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  1. #1
    fatso's Avatar
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    Recommendation needed - 'best' B&W roll film/developer combo :-)

    I realize this is a very subjective question but I haven't shot film in several years and hope someone can bring me up to speed on modern day emulsions and developers

    I shoot medium format rollfilm mostly with a SWC, and looking back at some of my old negatives (Ilford Delta 100/D76) they seem a bit grainy...

    I'm looking for a low speed / high resolution / fine grained film with rich tonality that I can drum scan to make 40" x 40" carbon pigment prints. Does anyone have a magic combination they are willing to share ?

    I've attached a sample of my work to give an idea of what I do.

    Click image for larger version. 

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    Paul

  2. #2
    EASmithV's Avatar
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    Prepare to get 1000 different opinions.

    Tri-X & Rodinal.
    Definitely won't give you the worlds finest grain, but will be something like the world's sharpest negatives
    www.EASmithV.com

    "The camera is an instrument that teaches people how to see without a camera."— Dorothea Lange
    http://www.flickr.com/easmithv/
    RIP Kodachrome

  3. #3
    brian steinberger's Avatar
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    It's not going to get much finer grained than TMAX 100/Delta 100 in Xtol. That's your best bet. To be honest, Delta 100/D-76 isn't too far behind. I'd stick with it... Great work by the way!!

  4. #4

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    Tmax is probably the most available and finest grain film. With Tmax 100, you can get a nearly grainless image. I processed it with D76 and XTOL and didn't see much difference in results.

    I don't know how long ago your neg was made but if it was a long time ago, it is quite possible the formulation may have changed. You might want to try a new roll and if you still feel a need to change. With Tri-X, a roll from 30 years ago look nothing like one from today.
    Develop, stop, fix.... wait.... where's my film?

  5. #5

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    How long is a piece of string? I like Ilford FP4+ in Ilford ID-11 1:3. ID-11 is a good, all-round developer, my results are plenty sharp and detailed with unobtrusive grain. Mind you, I don't make 40" prints. Ilford Perceptol is supposed to give fine grain at the expense of film speed, though i can't quantify that. PAN F+ is a fine grain 50 ISO/ASA emulsion; I should think Pan F+ in Perceptol would give a very fine grain result, but I've never tried it. YMMV, of course.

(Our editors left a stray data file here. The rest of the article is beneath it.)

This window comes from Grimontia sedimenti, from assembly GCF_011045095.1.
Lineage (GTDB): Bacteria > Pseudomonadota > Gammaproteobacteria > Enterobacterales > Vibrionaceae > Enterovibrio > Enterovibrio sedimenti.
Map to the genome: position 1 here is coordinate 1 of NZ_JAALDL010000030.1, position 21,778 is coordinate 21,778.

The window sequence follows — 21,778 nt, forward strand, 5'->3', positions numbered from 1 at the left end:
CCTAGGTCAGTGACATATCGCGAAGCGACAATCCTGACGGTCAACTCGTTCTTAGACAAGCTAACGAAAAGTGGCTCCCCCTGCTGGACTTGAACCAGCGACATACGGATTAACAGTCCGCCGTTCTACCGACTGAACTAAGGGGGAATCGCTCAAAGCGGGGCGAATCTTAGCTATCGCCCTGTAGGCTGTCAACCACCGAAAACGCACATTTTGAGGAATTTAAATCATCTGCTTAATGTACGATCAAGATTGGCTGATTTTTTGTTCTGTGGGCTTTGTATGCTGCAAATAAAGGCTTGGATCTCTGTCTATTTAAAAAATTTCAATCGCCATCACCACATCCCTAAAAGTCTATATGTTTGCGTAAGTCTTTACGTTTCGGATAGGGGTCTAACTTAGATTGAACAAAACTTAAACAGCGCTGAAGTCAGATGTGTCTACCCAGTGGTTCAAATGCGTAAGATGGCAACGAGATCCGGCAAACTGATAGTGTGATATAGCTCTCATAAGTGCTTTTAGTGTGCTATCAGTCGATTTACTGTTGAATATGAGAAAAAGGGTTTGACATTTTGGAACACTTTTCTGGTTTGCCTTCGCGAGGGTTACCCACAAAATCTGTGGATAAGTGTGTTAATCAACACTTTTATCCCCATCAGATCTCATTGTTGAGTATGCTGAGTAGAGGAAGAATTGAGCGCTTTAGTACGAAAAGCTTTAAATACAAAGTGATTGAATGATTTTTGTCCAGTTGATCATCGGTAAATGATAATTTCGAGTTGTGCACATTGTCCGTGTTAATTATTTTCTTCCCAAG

BTW, I see no grain in your example image, but then it's not a 40" print.

    Cheers,
    kevs
    testing...

  6. #6

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    Hi fatso:

    If you want finer grain than Delta 100 and want to maintain a long tonal scale you really have only two options - Fuji Acros and TMax 100, either one developed in XTOL (various dilutions). TMax 100 is slightly finer grained than Fuji Acros (they are both exceedingly fine grained), and has similar tonality to Delta 100 but with a slightly more gradual shoulder. Acros will look similar in the low and mid tones but has very high highlight contrast. I'm not saying that's good or bad, just a characteristic to be aware of. Personally I'd suggest TMax 100.

    By the way are you from Montreal?

    Michael

  7. #7
    ic-racer's Avatar
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    There is no best.

  8. #8

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    my favorite developer thus far is
    caffenol c, eyeball measured
    and then you spike it with about 10-15cc of
    ansco 130. stand develop your film in it, any film
    for about 25-30 mins and it turns out good ...

  9. #9
    Bill Burk's Avatar
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    I can't imagine finer medium format combination than a tabular grain 100 speed film.

    We haven't been offered a tabular grain 50 speed or 25 speed film so I don't know how you can do much better.

    I'd experiment at least a bit with same film but 4x5 or 8x10 see if that is more satisfying.

    Otherwise take some of the fine suggestions here.

    Your example shows adequate shadow detail without evidence that you rated the film at half speed. But I want to point out that for the finest results, I believe you need to absolutely give the minimum exposure that provides shadow detail (instead of the safer "half box speed" technique that guarantees results but with potential for overexposure... which would mean more grain).

  10. #10
    bobwysiwyg's Avatar
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    Quote Originally Posted by ic-racer View Post
    There is no best.
    +1
    WYSIWYG - At least that's my goal.

    Portfolio-http://apug.org/forums/portfolios.php?u=25518

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